Global credit rating agency Moody’s belatedly raised its outlook on India’s local currency rating on the very same day that finance minister Pranab Mukherjee told Parliament that the government would bring down its fiscal deficit to 3% of gross domestic product (GDP) after fiscal year 2012.
The fiscal deficit is currently budgeted at 6.8% in 2009-10. Bringing it down to 3% of GDP will be a tall task. India has never managed such a sharp fiscal correction in so short a time, even during the boom we had earlier this decade when tax collections soared.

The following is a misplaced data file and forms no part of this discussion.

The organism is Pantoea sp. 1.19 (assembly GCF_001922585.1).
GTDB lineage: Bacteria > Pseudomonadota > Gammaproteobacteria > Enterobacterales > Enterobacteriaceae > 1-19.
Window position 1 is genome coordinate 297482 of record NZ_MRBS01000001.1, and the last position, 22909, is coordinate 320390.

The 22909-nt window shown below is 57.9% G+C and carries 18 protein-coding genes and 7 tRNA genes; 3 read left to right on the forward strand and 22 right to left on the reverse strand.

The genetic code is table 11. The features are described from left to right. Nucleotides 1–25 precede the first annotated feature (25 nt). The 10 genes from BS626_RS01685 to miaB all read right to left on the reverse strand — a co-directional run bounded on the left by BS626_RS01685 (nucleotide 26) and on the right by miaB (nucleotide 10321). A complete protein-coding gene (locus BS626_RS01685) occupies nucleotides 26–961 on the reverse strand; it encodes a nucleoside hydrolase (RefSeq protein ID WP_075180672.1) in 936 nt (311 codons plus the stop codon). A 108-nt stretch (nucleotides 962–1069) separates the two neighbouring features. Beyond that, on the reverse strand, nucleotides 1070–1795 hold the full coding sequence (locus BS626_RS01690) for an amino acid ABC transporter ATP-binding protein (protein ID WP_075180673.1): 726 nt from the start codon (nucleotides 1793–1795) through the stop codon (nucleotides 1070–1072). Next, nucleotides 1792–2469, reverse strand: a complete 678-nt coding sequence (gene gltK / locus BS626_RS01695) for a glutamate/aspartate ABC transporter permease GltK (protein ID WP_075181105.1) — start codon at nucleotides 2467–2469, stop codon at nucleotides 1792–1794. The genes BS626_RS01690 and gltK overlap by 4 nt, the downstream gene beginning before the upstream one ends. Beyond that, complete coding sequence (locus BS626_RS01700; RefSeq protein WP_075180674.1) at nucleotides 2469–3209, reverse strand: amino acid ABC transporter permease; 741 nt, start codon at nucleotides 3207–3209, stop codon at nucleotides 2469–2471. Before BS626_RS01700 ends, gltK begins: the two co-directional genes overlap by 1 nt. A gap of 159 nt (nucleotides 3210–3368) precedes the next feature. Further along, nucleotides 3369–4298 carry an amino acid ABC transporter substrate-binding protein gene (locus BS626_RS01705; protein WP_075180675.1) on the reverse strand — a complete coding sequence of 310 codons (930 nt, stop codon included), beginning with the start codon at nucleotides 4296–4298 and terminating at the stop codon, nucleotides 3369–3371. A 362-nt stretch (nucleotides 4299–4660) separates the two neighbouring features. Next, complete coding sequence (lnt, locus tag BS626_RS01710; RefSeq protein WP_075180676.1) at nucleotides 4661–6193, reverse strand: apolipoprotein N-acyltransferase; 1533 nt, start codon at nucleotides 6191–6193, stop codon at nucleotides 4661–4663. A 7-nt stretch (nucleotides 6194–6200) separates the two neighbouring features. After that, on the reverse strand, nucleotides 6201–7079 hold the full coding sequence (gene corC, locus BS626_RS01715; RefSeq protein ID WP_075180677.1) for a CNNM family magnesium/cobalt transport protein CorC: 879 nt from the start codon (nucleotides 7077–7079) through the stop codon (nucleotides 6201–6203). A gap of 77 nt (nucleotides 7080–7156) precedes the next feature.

The parlous state of India’s public finances is the most significant macroeconomic risk right now. Despite the finance minister’s soothing promises, the credibility of the government’s fiscal fitness plans is not very high. So, it is interesting that Moody’s has more or less glossed over the mess in public finances, all the more so given that it has been more pessimistic about India’s credit rating than peers such as Standard and Poor’s and Fitch.
Is it a sign that fiscal fears are receding?